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College of Arts and Sciences Newsroom

Student’s storyboard project leads to meeting with Hollywood artist

By Ashley Junkunc ’21

University of Dayton junior Lydia Kladitis didn’t expect her screenplay and storyboard project to end with coffee across the table from Hollywood storyboard artist J. Todd Anderson, a Dayton-based artist who has worked on every film by Joel and Ethan Coen since Raising Arizona. His credits also include Men in Black, and he is a two-time Art Directors Guild award nominee for excellence in production design, for The Ballad of Buster Scruggs and Hail, Caesar!

Kladitis, a photography major from Dayton, has dreamed of becoming a storyteller since age 4. At the University, she has taken advantage of opportunities to explore her passion, now in the form of filmmaking, by studying abroad in China to learn about visual culture in film and Asian-style narrative construction.

“During that time, I had the privilege of learning, second hand, from the greatest Chinese storytellers in their film industry today,” she said. “That experience affected me quite deeply, especially in how I think about my work and the guiding principles behind it.”

Under the guidance of art and design lecturer Hsuan Tsen, Kladitis spent summer 2019 analyzing films, writing a screenplay and storyboarding the opening scene of her own short film, Kingdom of Mirrors. They had conversations about camera movement, use of color, sets, costumes and editing.

“Working with Lydia was really rewarding,” Tsen said. “She's very motivated and has great enthusiasm for the work. I also don't get to discuss film that often since all my class time is devoted to art history, so it was really fun to have long discussions about the technical and visual aspects of film.”

Kladitis’ research was supported by the Dean’s Summer Fellowship program, which provides College undergraduates the opportunity to partake in full-time summer research under the guidance of a faculty mentor. Kladitis received funding for her experiential learning project through her fellowship.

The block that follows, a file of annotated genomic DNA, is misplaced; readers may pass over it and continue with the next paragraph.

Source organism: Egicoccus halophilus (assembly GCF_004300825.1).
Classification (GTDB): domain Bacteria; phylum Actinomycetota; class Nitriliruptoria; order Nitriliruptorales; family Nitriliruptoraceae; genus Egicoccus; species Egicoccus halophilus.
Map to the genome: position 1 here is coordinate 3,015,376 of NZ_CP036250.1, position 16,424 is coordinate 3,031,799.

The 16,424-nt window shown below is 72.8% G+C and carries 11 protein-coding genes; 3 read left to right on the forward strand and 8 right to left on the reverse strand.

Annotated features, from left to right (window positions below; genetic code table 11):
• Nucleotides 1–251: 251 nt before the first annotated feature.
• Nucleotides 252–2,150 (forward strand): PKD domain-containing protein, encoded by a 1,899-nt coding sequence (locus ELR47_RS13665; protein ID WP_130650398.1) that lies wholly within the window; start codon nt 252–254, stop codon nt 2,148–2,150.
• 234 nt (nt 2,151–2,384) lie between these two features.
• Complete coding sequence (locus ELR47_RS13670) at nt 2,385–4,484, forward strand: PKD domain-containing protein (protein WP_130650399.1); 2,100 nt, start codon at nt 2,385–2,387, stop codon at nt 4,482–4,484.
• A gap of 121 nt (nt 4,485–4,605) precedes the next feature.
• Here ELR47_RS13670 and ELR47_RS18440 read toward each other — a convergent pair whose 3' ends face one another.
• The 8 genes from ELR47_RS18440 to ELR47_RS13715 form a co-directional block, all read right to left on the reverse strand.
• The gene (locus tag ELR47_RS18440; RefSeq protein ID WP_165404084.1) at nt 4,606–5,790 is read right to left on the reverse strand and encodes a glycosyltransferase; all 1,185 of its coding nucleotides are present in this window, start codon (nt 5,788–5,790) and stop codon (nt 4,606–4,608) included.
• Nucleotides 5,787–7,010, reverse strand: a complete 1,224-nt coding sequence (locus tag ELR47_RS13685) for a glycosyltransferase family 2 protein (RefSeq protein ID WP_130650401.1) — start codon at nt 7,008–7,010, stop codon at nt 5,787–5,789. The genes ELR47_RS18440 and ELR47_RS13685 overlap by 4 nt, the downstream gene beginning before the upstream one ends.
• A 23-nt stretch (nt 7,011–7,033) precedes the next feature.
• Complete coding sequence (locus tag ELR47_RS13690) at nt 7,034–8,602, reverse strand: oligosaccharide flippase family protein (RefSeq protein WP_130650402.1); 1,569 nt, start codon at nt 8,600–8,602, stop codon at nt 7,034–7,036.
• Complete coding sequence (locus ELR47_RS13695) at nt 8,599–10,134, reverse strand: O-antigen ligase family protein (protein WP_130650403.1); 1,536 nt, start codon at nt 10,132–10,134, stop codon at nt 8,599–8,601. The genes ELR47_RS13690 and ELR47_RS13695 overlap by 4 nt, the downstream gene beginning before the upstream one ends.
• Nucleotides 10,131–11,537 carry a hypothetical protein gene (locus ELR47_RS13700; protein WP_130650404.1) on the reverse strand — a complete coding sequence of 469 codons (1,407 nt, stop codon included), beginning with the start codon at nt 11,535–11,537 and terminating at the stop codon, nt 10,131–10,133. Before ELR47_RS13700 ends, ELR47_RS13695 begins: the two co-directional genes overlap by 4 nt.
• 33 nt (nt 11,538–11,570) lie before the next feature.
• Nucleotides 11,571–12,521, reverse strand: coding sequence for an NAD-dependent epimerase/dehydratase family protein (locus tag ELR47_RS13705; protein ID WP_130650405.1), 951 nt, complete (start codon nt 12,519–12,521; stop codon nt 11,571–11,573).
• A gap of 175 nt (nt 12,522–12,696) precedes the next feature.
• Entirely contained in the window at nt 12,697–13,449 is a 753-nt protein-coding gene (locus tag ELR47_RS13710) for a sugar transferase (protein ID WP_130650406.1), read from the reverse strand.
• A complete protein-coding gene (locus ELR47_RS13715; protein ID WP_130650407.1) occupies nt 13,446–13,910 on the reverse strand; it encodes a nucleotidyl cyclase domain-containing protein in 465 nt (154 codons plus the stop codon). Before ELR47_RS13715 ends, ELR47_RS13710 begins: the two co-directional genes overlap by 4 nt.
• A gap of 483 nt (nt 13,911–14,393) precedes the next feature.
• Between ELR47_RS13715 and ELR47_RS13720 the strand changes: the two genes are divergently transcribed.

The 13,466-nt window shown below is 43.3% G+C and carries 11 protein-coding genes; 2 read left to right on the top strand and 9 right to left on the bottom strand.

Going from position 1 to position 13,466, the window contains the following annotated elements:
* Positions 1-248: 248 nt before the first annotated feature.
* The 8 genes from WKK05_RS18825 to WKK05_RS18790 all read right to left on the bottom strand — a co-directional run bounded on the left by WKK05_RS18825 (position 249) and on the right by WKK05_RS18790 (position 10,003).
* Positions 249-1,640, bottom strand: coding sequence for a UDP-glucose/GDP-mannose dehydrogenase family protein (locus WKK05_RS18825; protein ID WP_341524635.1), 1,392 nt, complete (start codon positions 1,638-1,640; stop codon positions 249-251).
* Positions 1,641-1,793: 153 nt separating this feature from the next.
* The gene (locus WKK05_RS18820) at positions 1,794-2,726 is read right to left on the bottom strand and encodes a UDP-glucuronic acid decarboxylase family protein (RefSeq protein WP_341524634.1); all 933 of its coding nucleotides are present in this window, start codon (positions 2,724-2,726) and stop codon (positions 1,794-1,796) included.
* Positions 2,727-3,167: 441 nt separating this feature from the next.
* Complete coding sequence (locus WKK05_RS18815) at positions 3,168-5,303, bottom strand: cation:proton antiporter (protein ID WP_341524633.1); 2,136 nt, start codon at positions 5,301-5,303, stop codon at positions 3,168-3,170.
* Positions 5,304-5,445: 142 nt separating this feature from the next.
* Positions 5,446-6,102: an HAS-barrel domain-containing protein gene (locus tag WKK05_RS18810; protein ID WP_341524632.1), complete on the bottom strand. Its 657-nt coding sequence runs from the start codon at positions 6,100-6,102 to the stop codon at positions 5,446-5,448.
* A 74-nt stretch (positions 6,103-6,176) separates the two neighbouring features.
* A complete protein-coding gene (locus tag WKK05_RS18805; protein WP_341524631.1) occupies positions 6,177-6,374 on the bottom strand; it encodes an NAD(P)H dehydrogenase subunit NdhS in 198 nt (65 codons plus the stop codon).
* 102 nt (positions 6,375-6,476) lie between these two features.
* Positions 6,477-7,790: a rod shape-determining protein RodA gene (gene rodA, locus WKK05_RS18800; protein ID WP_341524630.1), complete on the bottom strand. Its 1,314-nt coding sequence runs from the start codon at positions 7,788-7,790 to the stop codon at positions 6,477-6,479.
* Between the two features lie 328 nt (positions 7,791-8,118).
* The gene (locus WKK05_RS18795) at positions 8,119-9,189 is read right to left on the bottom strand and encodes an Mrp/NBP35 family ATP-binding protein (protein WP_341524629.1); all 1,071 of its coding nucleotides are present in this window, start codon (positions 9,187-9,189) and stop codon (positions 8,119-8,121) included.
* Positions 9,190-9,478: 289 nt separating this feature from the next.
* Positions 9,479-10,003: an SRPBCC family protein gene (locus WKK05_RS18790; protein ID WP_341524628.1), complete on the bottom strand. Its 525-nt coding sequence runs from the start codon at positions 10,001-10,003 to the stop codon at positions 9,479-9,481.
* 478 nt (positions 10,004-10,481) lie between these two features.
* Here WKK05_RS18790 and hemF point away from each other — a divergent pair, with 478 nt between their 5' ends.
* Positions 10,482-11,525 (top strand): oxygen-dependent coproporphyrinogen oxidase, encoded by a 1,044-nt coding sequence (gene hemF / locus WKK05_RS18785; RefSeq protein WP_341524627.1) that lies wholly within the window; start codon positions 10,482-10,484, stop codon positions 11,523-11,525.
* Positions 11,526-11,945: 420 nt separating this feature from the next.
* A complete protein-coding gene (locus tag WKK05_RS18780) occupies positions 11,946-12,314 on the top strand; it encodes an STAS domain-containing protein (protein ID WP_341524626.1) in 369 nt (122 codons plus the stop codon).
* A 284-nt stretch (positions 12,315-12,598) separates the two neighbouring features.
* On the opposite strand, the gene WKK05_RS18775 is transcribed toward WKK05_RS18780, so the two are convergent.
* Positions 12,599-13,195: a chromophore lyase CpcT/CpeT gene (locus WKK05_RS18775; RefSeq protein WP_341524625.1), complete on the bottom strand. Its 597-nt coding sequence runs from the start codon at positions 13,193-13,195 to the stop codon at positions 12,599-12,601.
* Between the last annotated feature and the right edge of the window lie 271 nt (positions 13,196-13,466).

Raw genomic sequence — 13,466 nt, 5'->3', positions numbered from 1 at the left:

“It rekindled my excitement and passion for storyboarding,” she said. “I was starting to give up hope that I could pull it all off, a common symptom of being an artist, but the opportunity got me excited about it again.”

Kladitis presented her summer’s work in August to faculty, staff and students at Radial Gallery in Raymond L. Fitz Hall. College of Arts and Sciences Communication Coordinator Dave Larsen also was in the crowd. He approached Kladitis afterwards to connect her with Anderson, a friend whom he met during his 10 years as a film critic for the Dayton Daily News.

“At first, I really didn’t realize who he was, but then I did some research on this guy and I started freaking out,” Kladitis said. “Eventually though, I worked up the courage to call him. I didn’t think he’d answer an unknown number, but he actually did right away.”

Kladitis and Anderson met for coffee before class at a Brown Street restaurant. Bonding over films, Kladitis said the two clicked instantly.

“I left that meeting, and he told me that I was way ahead of the game with a lot of potential,” Kladitis said. “I am obsessed. Storytelling is all I want to do with my life.”

Anderson offered advice on the industry while he looked over some of her work. At one point, Kladitis told Anderson a 5-minute story, which he storyboarded in her notebook.

“Lydia will overwhelm culture as we know it,” Anderson said. “She has amazing control.”

This excitement inspired her to travel to Chicago for the October 2019 Comic Con, a convention for comic and art appreciation. While there, Kladitis was able to learn from other artists and present her portfolio to a Marvel Studio art director.

“After that, I knew how I should approach my work,” she said. “If I control the things I can control, then success will come. I just got to make sure that I’m putting in the work on my end but not just in whatever I’m creating; good character is just as important as good work.”

Kladitis works as a graphic designer at Christian Life Center, where she interned in high school. She designs event promotions, adds visual animation to advertisements and assists with branding.

After graduation, Kladitis hopes to take what she’s learned and pursue her dream of being a director. She is thankful for having the University as a place to experiment with her passions.

“I have been exposed to many things I never would have come across — artists, stories, styles, ideas, etc.,” she said. “I've also had the opportunity to learn from people I never would have otherwise learned from.”

For more information, please visit the Dean’s Summer Fellowship website.

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